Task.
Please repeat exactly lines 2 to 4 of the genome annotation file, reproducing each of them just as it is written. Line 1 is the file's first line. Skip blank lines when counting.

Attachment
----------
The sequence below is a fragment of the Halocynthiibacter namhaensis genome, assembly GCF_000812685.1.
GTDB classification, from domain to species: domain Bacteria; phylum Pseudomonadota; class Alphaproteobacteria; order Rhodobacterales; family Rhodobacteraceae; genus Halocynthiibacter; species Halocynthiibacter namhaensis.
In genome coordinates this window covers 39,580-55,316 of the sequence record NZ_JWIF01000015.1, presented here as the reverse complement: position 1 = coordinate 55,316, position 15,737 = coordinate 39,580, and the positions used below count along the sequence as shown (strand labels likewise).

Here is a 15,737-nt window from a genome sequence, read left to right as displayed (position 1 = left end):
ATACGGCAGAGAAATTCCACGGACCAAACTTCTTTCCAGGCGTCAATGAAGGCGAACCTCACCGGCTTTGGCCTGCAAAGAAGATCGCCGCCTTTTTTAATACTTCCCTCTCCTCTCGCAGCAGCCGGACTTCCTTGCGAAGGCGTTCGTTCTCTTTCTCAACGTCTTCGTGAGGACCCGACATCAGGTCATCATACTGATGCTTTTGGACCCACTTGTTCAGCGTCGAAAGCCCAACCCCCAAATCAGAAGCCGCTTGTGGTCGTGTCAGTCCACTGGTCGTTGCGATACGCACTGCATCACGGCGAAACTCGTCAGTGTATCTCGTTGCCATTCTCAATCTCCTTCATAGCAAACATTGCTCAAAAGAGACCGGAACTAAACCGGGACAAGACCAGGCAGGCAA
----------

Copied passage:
GTDB classification, from domain to species: domain Bacteria; phylum Pseudomonadota; class Alphaproteobacteria; order Rhodobacterales; family Rhodobacteraceae; genus Halocynthiibacter; species Halocynthiibacter namhaensis.
In genome coordinates this window covers 39,580-55,316 of the sequence record NZ_JWIF01000015.1, presented here as the reverse complement: position 1 = coordinate 55,316, position 15,737 = coordinate 39,580, and the positions used below count along the sequence as shown (strand labels likewise).

Here is a 15,737-nt window from a genome sequence, read left to right as displayed (position 1 = left end):